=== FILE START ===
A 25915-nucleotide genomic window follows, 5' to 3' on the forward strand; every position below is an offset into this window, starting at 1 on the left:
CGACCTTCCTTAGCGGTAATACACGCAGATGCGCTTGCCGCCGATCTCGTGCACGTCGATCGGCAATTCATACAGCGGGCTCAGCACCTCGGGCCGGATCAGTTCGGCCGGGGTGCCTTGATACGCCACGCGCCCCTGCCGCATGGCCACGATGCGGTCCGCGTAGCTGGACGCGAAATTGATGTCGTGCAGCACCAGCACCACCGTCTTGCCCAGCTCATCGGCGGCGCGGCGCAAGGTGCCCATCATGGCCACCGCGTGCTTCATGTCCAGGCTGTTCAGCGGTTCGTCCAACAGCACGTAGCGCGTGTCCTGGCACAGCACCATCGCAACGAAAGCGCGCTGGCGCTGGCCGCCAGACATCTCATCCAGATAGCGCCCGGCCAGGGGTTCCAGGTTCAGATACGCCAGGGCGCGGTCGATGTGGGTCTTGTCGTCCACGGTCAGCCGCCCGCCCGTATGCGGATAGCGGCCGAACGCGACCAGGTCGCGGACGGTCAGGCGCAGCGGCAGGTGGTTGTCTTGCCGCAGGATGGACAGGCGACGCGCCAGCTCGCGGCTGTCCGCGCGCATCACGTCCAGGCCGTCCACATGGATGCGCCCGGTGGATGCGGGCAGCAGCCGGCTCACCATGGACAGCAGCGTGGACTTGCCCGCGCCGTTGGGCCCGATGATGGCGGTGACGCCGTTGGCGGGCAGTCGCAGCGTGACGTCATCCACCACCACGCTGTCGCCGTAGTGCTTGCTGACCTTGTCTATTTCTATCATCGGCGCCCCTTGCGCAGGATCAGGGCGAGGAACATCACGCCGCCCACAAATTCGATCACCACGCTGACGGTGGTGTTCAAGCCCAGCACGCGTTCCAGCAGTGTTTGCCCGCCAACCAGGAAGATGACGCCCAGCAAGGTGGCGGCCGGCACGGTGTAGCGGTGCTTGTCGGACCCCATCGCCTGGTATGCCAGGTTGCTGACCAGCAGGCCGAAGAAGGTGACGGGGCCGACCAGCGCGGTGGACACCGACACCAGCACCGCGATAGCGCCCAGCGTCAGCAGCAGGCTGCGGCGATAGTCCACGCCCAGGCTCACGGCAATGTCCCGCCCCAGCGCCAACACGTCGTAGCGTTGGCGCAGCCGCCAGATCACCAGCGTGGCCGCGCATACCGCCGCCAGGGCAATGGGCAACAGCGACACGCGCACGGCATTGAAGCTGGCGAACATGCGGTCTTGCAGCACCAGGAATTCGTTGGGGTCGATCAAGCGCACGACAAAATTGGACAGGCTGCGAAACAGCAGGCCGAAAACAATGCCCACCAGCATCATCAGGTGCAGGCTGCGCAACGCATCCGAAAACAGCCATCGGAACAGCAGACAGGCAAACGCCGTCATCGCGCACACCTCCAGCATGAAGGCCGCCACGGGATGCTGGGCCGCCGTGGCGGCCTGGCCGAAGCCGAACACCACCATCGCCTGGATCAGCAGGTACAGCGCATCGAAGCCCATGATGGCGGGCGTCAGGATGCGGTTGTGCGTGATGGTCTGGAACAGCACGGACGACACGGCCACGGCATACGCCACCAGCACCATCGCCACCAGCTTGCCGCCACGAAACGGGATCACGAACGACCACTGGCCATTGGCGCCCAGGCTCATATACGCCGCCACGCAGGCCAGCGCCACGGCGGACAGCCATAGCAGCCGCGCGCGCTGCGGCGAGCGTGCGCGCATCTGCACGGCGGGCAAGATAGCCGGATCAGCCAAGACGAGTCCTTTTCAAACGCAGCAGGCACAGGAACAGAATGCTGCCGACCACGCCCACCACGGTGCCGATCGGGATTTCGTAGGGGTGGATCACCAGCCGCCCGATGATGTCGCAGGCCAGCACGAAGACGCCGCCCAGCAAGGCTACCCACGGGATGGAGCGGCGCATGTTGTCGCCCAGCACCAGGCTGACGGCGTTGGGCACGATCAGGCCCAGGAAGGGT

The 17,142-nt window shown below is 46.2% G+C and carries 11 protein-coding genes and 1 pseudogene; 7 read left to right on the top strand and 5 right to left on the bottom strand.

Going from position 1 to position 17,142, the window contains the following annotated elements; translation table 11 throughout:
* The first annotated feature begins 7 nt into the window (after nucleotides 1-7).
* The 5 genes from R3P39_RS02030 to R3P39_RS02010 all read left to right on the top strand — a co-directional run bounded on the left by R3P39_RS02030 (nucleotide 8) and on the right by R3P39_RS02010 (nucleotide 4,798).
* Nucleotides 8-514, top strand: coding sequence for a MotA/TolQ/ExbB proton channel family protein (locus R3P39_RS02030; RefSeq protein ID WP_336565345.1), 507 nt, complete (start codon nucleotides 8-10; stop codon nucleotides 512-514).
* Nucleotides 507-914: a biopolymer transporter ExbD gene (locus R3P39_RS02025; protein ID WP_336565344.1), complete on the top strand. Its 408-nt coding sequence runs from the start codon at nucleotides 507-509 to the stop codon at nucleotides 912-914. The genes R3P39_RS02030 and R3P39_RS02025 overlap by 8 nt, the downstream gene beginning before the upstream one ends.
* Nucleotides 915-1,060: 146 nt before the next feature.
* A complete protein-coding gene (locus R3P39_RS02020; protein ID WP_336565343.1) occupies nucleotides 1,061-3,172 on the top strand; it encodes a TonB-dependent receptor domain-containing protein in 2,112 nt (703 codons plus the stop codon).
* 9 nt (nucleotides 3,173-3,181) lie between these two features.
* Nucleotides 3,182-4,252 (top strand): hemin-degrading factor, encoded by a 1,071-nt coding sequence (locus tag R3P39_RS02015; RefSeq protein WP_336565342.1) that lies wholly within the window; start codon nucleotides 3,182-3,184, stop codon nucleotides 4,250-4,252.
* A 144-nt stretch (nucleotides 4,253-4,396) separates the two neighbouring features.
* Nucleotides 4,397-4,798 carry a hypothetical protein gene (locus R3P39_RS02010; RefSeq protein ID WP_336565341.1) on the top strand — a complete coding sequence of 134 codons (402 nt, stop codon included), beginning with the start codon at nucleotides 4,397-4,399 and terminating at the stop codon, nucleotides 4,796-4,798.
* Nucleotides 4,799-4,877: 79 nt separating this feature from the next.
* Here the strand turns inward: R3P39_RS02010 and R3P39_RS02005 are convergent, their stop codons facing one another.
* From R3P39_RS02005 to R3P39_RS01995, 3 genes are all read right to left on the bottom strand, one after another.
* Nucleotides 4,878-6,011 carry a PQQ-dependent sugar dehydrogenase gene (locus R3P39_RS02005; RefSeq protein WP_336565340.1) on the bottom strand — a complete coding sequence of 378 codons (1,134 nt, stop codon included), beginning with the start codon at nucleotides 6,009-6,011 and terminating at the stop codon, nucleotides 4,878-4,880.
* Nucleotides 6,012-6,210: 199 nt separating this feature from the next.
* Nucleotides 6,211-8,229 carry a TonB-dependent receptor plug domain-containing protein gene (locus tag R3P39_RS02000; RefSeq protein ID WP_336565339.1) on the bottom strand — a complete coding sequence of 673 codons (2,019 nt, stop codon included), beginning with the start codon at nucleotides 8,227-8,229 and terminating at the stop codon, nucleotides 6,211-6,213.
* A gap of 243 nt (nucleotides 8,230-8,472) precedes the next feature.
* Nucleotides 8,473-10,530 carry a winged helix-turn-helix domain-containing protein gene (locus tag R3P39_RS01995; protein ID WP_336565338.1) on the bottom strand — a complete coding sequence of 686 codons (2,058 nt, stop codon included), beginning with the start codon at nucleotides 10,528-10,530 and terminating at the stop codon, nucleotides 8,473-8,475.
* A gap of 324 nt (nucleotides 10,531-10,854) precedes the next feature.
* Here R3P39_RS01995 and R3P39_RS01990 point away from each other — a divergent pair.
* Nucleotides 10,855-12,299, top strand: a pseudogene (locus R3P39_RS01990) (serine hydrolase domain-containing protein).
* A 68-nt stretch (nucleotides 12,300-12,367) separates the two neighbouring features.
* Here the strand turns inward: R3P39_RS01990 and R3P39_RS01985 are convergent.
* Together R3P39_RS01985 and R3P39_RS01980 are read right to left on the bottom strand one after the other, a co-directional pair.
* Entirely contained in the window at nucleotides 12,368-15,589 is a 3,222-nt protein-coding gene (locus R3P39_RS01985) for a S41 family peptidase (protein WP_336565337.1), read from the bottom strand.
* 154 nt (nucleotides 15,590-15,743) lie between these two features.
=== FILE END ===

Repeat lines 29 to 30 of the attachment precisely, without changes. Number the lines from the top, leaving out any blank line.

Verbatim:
* Entirely contained in the window at nucleotides 12,368-15,589 is a 3,222-nt protein-coding gene (locus R3P39_RS01985) for a S41 family peptidase (protein WP_336565337.1), read from the bottom strand.
* 154 nt (nucleotides 15,590-15,743) lie between these two features.